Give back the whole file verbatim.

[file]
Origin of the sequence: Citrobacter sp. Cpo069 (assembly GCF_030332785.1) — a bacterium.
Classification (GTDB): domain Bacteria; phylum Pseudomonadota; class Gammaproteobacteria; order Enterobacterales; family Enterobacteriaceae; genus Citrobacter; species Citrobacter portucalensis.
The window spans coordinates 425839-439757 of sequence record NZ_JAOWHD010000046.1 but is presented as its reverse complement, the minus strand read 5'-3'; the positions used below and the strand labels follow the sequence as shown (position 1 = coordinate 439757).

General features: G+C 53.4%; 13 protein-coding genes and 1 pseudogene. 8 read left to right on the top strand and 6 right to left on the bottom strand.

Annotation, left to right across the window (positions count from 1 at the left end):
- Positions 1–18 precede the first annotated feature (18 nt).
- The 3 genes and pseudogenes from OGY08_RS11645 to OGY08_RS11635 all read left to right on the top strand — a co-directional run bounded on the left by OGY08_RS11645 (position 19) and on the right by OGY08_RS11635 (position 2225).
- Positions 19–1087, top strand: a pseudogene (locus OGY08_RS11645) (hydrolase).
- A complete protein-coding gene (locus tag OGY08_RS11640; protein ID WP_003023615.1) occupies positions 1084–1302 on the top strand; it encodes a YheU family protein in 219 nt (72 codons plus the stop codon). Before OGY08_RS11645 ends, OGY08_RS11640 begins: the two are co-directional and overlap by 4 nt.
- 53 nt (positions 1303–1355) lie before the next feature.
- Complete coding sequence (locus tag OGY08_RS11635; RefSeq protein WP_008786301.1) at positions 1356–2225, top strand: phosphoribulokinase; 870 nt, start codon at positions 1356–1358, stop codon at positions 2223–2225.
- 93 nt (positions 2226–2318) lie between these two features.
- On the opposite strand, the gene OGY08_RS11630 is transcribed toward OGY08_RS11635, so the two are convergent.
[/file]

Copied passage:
Origin of the sequence: Citrobacter sp. Cpo069 (assembly GCF_030332785.1) — a bacterium.
Classification (GTDB): domain Bacteria; phylum Pseudomonadota; class Gammaproteobacteria; order Enterobacterales; family Enterobacteriaceae; genus Citrobacter; species Citrobacter portucalensis.
The window spans coordinates 425839-439757 of sequence record NZ_JAOWHD010000046.1 but is presented as its reverse complement, the minus strand read 5'-3'; the positions used below and the strand labels follow the sequence as shown (position 1 = coordinate 439757).

General features: G+C 53.4%; 13 protein-coding genes and 1 pseudogene. 8 read left to right on the top strand and 6 right to left on the bottom strand.

Annotation, left to right across the window (positions count from 1 at the left end):
- Positions 1–18 precede the first annotated feature (18 nt).
- The 3 genes and pseudogenes from OGY08_RS11645 to OGY08_RS11635 all read left to right on the top strand — a co-directional run bounded on the left by OGY08_RS11645 (position 19) and on the right by OGY08_RS11635 (position 2225).
- Positions 19–1087, top strand: a pseudogene (locus OGY08_RS11645) (hydrolase).
- A complete protein-coding gene (locus tag OGY08_RS11640; protein ID WP_003023615.1) occupies positions 1084–1302 on the top strand; it encodes a YheU family protein in 219 nt (72 codons plus the stop codon). Before OGY08_RS11645 ends, OGY08_RS11640 begins: the two are co-directional and overlap by 4 nt.
- 53 nt (positions 1303–1355) lie before the next feature.
- Complete coding sequence (locus tag OGY08_RS11635; RefSeq protein WP_008786301.1) at positions 1356–2225, top strand: phosphoribulokinase; 870 nt, start codon at positions 1356–1358, stop codon at positions 2223–2225.
- 93 nt (positions 2226–2318) lie between these two features.
- On the opposite strand, the gene OGY08_RS11630 is transcribed toward OGY08_RS11635, so the two are convergent.